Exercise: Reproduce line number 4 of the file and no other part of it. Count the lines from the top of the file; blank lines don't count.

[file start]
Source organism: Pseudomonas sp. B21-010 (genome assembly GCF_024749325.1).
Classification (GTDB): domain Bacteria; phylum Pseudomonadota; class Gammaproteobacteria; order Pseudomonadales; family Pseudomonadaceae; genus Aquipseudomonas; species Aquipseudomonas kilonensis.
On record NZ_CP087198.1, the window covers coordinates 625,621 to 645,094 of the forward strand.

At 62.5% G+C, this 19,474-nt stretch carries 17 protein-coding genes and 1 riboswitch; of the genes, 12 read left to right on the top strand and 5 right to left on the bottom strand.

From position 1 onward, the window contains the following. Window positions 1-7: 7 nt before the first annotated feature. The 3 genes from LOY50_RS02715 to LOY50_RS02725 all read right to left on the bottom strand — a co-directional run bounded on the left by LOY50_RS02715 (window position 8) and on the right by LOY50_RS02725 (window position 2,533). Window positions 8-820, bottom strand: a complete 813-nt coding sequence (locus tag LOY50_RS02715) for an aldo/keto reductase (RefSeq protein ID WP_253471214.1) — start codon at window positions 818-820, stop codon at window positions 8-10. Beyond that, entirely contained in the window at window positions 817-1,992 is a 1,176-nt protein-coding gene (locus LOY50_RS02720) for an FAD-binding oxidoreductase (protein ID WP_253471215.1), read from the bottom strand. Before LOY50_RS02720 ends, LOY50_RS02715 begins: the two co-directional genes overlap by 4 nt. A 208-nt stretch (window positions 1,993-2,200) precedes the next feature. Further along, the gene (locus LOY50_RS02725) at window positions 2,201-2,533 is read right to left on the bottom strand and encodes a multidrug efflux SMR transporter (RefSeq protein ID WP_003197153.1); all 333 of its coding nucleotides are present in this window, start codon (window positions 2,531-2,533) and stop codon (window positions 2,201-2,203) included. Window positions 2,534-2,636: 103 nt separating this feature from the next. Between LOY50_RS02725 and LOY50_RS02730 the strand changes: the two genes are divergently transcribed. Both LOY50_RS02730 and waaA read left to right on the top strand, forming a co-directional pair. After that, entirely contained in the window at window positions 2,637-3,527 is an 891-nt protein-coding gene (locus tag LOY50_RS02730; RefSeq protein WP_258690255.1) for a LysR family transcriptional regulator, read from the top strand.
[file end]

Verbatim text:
At 62.5% G+C, this 19,474-nt stretch carries 17 protein-coding genes and 1 riboswitch; of the genes, 12 read left to right on the top strand and 5 right to left on the bottom strand.